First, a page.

We're bringing back GameCritics After Dark, and to kick things off it's a special Zelda extravaganza! We assemble a crack team of experts to give their take on The Legend of Zelda: Skyward Sword, then we debate an even more enormous question: what is the future of the Zelda franchise? Featuring Richard Naik and Mike Bracken, plus special guests Jeffrey Matulef and Brainy Gamer's Michael Abbott.
Have you always wanted to take Ninja Gaiden's Ryu through the worlds of Super Mario Bros.? Wait, really? You have? Or how about playing as Link from The Legend of Zelda? You've wanted to do that too? Okay, well, now you can... online.
So for the last couple of months (and especially over the last few days) there's been a resurgence of "no one should ever write for free, ever, never never" among freelance games writers and paid career professionals. As someone who takes games writing very seriously and who's also worked as a mostly-unpaid-but-not-always reviewer for the last twelve years, I wanted to take a few minutes and share my thoughts on the subject.
December 2011 is a month that, upon review of the NPD report, continues the slide that the console video game industry has seen for much of the year. Hardware sales were down 32% from a December ago, with weaker Wii and PlayStation 3 sales leading the decline.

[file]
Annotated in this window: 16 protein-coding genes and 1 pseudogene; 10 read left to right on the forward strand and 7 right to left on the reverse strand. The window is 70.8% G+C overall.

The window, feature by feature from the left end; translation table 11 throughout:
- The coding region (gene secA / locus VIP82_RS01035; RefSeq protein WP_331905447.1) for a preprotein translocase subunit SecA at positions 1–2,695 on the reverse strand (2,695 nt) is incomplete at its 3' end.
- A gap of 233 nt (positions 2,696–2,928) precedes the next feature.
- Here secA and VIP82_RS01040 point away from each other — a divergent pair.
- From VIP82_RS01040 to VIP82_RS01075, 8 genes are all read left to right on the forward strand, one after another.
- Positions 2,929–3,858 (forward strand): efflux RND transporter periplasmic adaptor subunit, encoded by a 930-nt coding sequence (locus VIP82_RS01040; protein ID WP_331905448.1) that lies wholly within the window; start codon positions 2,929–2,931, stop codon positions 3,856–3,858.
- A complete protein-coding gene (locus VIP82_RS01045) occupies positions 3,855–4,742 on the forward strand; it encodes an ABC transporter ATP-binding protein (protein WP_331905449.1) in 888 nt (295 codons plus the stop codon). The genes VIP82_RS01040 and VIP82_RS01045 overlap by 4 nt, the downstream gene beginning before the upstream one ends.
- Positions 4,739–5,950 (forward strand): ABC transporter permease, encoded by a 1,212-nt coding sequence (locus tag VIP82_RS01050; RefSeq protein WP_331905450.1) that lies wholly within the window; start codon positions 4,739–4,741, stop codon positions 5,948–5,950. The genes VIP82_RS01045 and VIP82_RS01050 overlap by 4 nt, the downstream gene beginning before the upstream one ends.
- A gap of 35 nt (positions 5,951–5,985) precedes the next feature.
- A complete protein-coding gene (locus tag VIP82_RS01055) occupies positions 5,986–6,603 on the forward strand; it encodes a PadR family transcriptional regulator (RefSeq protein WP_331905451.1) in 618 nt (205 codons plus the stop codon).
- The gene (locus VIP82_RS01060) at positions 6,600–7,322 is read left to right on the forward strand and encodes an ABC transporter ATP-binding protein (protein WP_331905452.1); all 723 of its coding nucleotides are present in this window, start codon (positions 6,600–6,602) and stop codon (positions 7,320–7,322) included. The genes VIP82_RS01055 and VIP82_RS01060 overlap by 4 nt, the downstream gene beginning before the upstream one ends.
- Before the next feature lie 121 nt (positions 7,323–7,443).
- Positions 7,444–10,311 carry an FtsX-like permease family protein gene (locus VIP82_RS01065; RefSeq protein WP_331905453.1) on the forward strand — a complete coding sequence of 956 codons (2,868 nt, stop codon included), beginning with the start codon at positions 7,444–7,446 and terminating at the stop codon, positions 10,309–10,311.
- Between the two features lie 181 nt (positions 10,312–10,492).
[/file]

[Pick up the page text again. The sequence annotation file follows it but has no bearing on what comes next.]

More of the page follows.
Happy New Year! We reveal the success rate of our 2011 gaming resolutions, and set some new ones for 2012. Plus, Fallout (the first one!), Infinity Blade II, Sequence, Darksiders, and The Legend of Zelda: Skyward BORED—am I right, people? With Chi Kong Lui, Brad Gallaway, Mike Bracken, Richard Naik, and Tim "My Wife Really Did Say That" Spaeth. Oh, and I almost forgot! This is the show that changes everything.
LOW Inconsistent stabs AND falling off a ledge to be respawned next to a lantern ghost in the Silent Realm.
WTF To open the gate of time, you must attain the three sacred flames. To get the sacred flames, you must acquire the three sacred gifts. To get those, you must procure the fifteen tears of the goddess....
Twenty-eleven was not a banner year for games. Sure, the fourth quarter was once again overfilled with AAA titles that brought in billions of dollars of revenue (and review scores centered squarely at the top end of the scoring chart), but many of those titles weren't exactly mindblowing in their awesomeness. The games weren't bad, mind you—it's just hard to shake the feeling that 2011's fourth quarter was more about treading water.
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